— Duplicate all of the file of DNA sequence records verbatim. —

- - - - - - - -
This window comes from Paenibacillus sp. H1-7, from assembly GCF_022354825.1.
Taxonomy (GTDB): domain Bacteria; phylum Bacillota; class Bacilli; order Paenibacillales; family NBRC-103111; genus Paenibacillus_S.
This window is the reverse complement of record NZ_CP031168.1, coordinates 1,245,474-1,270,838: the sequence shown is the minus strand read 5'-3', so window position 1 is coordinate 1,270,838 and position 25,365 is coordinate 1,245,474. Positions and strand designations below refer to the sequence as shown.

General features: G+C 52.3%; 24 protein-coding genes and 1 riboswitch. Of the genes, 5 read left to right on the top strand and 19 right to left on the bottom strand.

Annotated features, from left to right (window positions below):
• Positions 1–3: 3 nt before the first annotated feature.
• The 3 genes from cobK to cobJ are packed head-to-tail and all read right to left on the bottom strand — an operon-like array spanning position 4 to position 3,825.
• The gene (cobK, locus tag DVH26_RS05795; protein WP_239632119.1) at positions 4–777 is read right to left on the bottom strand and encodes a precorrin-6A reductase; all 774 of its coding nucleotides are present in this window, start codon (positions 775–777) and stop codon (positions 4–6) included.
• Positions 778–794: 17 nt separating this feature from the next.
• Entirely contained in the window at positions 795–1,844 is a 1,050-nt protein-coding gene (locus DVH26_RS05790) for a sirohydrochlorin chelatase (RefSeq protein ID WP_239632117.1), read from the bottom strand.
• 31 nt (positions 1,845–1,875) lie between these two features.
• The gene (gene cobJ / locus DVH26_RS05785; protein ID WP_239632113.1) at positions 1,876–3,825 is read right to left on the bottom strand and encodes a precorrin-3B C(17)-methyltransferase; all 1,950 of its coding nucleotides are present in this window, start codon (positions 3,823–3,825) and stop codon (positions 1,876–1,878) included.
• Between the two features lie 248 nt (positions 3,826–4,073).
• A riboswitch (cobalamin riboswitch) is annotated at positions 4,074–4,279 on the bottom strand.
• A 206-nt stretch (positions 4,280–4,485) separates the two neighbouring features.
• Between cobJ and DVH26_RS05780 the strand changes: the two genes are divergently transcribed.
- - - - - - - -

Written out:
This window comes from Paenibacillus sp. H1-7, from assembly GCF_022354825.1.
Taxonomy (GTDB): domain Bacteria; phylum Bacillota; class Bacilli; order Paenibacillales; family NBRC-103111; genus Paenibacillus_S.
This window is the reverse complement of record NZ_CP031168.1, coordinates 1,245,474-1,270,838: the sequence shown is the minus strand read 5'-3', so window position 1 is coordinate 1,270,838 and position 25,365 is coordinate 1,245,474. Positions and strand designations below refer to the sequence as shown.

General features: G+C 52.3%; 24 protein-coding genes and 1 riboswitch. Of the genes, 5 read left to right on the top strand and 19 right to left on the bottom strand.

Annotated features, from left to right (window positions below):
• Positions 1–3: 3 nt before the first annotated feature.
• The 3 genes from cobK to cobJ are packed head-to-tail and all read right to left on the bottom strand — an operon-like array spanning position 4 to position 3,825.
• The gene (cobK, locus tag DVH26_RS05795; protein WP_239632119.1) at positions 4–777 is read right to left on the bottom strand and encodes a precorrin-6A reductase; all 774 of its coding nucleotides are present in this window, start codon (positions 775–777) and stop codon (positions 4–6) included.
• Positions 778–794: 17 nt separating this feature from the next.
• Entirely contained in the window at positions 795–1,844 is a 1,050-nt protein-coding gene (locus DVH26_RS05790) for a sirohydrochlorin chelatase (RefSeq protein ID WP_239632117.1), read from the bottom strand.
• 31 nt (positions 1,845–1,875) lie between these two features.
• The gene (gene cobJ / locus DVH26_RS05785; protein ID WP_239632113.1) at positions 1,876–3,825 is read right to left on the bottom strand and encodes a precorrin-3B C(17)-methyltransferase; all 1,950 of its coding nucleotides are present in this window, start codon (positions 3,823–3,825) and stop codon (positions 1,876–1,878) included.
• Between the two features lie 248 nt (positions 3,826–4,073).
• A riboswitch (cobalamin riboswitch) is annotated at positions 4,074–4,279 on the bottom strand.
• A 206-nt stretch (positions 4,280–4,485) separates the two neighbouring features.
• Between cobJ and DVH26_RS05780 the strand changes: the two genes are divergently transcribed.